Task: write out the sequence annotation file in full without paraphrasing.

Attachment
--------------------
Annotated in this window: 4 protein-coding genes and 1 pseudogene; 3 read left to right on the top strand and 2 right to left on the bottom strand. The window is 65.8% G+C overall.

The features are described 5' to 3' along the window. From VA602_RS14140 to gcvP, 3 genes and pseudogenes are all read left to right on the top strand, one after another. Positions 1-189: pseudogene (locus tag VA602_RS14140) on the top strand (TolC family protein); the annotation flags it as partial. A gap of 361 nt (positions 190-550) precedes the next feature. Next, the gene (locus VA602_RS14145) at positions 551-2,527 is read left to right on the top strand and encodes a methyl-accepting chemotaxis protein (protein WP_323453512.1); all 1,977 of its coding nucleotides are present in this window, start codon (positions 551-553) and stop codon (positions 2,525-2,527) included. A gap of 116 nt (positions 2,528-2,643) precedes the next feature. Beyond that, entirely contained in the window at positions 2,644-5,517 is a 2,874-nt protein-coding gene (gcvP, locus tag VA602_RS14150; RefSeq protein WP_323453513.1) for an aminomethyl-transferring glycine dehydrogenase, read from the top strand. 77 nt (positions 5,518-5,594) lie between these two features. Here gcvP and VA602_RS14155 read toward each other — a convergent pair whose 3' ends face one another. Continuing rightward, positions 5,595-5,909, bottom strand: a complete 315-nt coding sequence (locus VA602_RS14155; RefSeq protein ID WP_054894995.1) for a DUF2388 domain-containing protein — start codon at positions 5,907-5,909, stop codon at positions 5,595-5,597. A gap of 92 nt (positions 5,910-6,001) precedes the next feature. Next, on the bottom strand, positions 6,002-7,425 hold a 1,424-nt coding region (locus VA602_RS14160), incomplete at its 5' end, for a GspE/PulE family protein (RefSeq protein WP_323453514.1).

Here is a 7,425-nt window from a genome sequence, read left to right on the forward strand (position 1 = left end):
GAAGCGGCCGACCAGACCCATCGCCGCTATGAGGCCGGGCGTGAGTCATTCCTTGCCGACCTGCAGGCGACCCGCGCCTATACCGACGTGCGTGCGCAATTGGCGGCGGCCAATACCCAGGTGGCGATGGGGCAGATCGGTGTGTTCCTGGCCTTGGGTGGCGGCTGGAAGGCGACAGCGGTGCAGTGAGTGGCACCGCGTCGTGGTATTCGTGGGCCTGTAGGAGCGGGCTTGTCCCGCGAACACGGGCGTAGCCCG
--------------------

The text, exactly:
Annotated in this window: 4 protein-coding genes and 1 pseudogene; 3 read left to right on the top strand and 2 right to left on the bottom strand. The window is 65.8% G+C overall.

The features are described 5' to 3' along the window. From VA602_RS14140 to gcvP, 3 genes and pseudogenes are all read left to right on the top strand, one after another. Positions 1-189: pseudogene (locus tag VA602_RS14140) on the top strand (TolC family protein); the annotation flags it as partial. A gap of 361 nt (positions 190-550) precedes the next feature. Next, the gene (locus VA602_RS14145) at positions 551-2,527 is read left to right on the top strand and encodes a methyl-accepting chemotaxis protein (protein WP_323453512.1); all 1,977 of its coding nucleotides are present in this window, start codon (positions 551-553) and stop codon (positions 2,525-2,527) included. A gap of 116 nt (positions 2,528-2,643) precedes the next feature. Beyond that, entirely contained in the window at positions 2,644-5,517 is a 2,874-nt protein-coding gene (gcvP, locus tag VA602_RS14150; RefSeq protein WP_323453513.1) for an aminomethyl-transferring glycine dehydrogenase, read from the top strand. 77 nt (positions 5,518-5,594) lie between these two features. Here gcvP and VA602_RS14155 read toward each other — a convergent pair whose 3' ends face one another. Continuing rightward, positions 5,595-5,909, bottom strand: a complete 315-nt coding sequence (locus VA602_RS14155; RefSeq protein ID WP_054894995.1) for a DUF2388 domain-containing protein — start codon at positions 5,907-5,909, stop codon at positions 5,595-5,597. A gap of 92 nt (positions 5,910-6,001) precedes the next feature. Next, on the bottom strand, positions 6,002-7,425 hold a 1,424-nt coding region (locus VA602_RS14160), incomplete at its 5' end, for a GspE/PulE family protein (RefSeq protein WP_323453514.1).

Here is a 7,425-nt window from a genome sequence, read left to right on the forward strand (position 1 = left end):
GAAGCGGCCGACCAGACCCATCGCCGCTATGAGGCCGGGCGTGAGTCATTCCTTGCCGACCTGCAGGCGACCCGCGCCTATACCGACGTGCGTGCGCAATTGGCGGCGGCCAATACCCAGGTGGCGATGGGGCAGATCGGTGTGTTCCTGGCCTTGGGTGGCGGCTGGAAGGCGACAGCGGTGCAGTGAGTGGCACCGCGTCGTGGTATTCGTGGGCCTGTAGGAGCGGGCTTGTCCCGCGAACACGGGCGTAGCCCG